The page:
After many hours dedicated to pure partying, (which I’ll get to the details of in a second,) the serious part of the evening began. Those of us who were interested (and awake) enough to pay attention to the presentation got quite the education. (And I’m happy to report that it was a pretty large number of people who were raptly focused on the stage at that time.) The emcee really brought home the sad fact that “everyone has been touched by cancer” by asking the assemblage to raise hands if we personally, or someone we’ve known, has been affected by the dreaded disease. Every single person there had his or her hand in the air. It was a “wow” moment, and, looking at the glass half full, I’m sure made each of us feel less alone in our plights.

Honorees Barry Brucker, Sue Brucker, Rebecca Grossman, and Peter Grossman. Photo courtesy of Urban Media Group.

Honorees Barry Brucker, Sue Brucker, Rebecca Grossman, and Peter Grossman. Photo courtesy of Urban Media Group.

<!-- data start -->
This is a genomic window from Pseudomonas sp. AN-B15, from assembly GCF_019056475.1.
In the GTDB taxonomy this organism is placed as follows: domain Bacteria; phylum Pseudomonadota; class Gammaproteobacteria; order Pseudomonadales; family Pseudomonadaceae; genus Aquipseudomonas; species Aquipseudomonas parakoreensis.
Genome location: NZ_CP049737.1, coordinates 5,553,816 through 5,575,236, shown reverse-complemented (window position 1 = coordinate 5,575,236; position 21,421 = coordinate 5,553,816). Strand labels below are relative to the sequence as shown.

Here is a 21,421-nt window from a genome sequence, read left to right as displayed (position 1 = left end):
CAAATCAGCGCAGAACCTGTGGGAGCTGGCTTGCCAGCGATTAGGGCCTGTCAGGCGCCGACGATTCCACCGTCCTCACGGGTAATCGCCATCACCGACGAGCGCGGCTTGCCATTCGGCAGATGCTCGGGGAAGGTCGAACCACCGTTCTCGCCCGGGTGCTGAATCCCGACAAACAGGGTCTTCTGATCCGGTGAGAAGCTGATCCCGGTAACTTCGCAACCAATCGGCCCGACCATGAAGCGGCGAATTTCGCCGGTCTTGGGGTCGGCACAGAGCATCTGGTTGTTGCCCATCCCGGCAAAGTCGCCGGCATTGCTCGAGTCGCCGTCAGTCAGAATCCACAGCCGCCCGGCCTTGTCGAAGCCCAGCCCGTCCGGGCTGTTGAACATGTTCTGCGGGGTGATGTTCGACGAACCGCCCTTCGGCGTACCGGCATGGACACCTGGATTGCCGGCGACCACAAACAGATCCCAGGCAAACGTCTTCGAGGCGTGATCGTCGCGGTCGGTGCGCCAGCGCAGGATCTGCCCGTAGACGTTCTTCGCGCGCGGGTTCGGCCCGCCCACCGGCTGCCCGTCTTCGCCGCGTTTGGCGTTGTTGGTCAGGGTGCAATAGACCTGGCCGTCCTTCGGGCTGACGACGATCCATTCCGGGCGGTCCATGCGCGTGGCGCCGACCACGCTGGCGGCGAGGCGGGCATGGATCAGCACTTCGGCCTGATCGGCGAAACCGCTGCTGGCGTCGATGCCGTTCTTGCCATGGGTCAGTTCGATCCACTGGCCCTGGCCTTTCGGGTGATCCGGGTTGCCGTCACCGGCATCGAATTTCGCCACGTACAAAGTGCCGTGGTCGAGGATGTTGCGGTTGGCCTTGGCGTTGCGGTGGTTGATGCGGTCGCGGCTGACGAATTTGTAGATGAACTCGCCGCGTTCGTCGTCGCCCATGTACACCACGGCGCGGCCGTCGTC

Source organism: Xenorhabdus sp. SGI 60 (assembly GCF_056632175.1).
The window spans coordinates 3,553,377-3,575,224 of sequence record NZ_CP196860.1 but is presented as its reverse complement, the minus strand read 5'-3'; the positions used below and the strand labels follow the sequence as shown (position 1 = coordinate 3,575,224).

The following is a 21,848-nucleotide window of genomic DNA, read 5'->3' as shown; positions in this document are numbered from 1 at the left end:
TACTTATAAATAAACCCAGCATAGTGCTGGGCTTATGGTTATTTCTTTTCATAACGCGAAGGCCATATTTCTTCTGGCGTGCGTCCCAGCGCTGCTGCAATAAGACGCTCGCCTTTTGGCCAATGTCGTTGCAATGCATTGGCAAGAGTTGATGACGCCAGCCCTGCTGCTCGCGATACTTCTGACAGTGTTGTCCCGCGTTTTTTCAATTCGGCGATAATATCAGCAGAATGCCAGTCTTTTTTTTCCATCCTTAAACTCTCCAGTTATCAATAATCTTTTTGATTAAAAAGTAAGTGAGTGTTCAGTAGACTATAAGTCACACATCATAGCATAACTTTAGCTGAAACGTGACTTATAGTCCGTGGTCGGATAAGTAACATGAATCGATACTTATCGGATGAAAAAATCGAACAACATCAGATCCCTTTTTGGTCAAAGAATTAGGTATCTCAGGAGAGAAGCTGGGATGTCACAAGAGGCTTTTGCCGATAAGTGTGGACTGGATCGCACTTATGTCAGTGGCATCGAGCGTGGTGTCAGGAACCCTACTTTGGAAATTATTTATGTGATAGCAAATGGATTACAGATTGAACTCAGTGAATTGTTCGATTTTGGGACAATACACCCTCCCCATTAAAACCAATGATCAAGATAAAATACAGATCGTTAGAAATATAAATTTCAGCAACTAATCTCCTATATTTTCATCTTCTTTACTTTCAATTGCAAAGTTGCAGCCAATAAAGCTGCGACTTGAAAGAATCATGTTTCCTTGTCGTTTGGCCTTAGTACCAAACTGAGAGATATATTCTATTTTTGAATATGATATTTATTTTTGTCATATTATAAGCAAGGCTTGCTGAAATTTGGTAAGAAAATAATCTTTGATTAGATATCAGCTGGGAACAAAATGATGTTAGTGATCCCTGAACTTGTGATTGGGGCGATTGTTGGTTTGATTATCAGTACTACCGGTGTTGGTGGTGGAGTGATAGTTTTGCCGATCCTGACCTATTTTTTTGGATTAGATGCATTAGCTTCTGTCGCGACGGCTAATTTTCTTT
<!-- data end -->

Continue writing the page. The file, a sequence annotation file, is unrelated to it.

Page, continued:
During the speeches, (some by honorees Dr. Peter and Rebecca Grossman, and Barry and Sue Brucker, all uber-kind people,) we learned some good news—that, nowadays, more people successfully live with, and survive, cancer than ever before. It was great to hear that, and to be made aware of all these compassionate Angelenos amongst us.

All that necessary seriousness was followed by a rousing live auction. I’m proud to say that Maria contributed heavily to it, both by donation and by humor provided. She won several of the top items she was coveting, (VIP Barbra Streisand tickets, anyone?,) and also boosted the rest of the other final amounts by continuing the bidding wars with several other guests. The only way it could have been more entertaining is if I had broken out my auction-hosting gavel from my show days, and conducted it myself! But this one was really a lot of fun for everyone, even the people who were just watching it occur, rather than participating.

Photo by Karen Salkin.

Photo by Karen Salkin.